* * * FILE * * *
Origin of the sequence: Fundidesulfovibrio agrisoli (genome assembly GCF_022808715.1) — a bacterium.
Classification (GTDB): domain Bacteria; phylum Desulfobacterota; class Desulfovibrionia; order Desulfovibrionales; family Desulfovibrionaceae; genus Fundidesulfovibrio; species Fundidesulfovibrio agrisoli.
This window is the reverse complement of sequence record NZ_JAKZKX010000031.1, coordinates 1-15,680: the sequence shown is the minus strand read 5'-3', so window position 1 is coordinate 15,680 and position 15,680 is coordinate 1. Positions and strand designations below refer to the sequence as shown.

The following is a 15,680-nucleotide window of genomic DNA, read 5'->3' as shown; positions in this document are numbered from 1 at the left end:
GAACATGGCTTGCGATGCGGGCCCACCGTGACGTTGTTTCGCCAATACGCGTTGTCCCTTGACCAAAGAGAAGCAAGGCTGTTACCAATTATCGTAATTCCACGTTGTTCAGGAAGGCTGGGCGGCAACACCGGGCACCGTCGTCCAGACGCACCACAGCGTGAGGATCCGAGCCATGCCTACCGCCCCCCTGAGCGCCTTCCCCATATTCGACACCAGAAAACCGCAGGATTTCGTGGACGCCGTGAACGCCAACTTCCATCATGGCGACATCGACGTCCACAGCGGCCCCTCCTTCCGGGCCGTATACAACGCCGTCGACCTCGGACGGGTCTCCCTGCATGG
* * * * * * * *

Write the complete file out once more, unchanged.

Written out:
Origin of the sequence: Fundidesulfovibrio agrisoli (genome assembly GCF_022808715.1) — a bacterium.
Classification (GTDB): domain Bacteria; phylum Desulfobacterota; class Desulfovibrionia; order Desulfovibrionales; family Desulfovibrionaceae; genus Fundidesulfovibrio; species Fundidesulfovibrio agrisoli.
This window is the reverse complement of sequence record NZ_JAKZKX010000031.1, coordinates 1-15,680: the sequence shown is the minus strand read 5'-3', so window position 1 is coordinate 15,680 and position 15,680 is coordinate 1. Positions and strand designations below refer to the sequence as shown.

The following is a 15,680-nucleotide window of genomic DNA, read 5'->3' as shown; positions in this document are numbered from 1 at the left end:
GAACATGGCTTGCGATGCGGGCCCACCGTGACGTTGTTTCGCCAATACGCGTTGTCCCTTGACCAAAGAGAAGCAAGGCTGTTACCAATTATCGTAATTCCACGTTGTTCAGGAAGGCTGGGCGGCAACACCGGGCACCGTCGTCCAGACGCACCACAGCGTGAGGATCCGAGCCATGCCTACCGCCCCCCTGAGCGCCTTCCCCATATTCGACACCAGAAAACCGCAGGATTTCGTGGACGCCGTGAACGCCAACTTCCATCATGGCGACATCGACGTCCACAGCGGCCCCTCCTTCCGGGCCGTATACAACGCCGTCGACCTCGGACGGGTCTCCCTGCATGG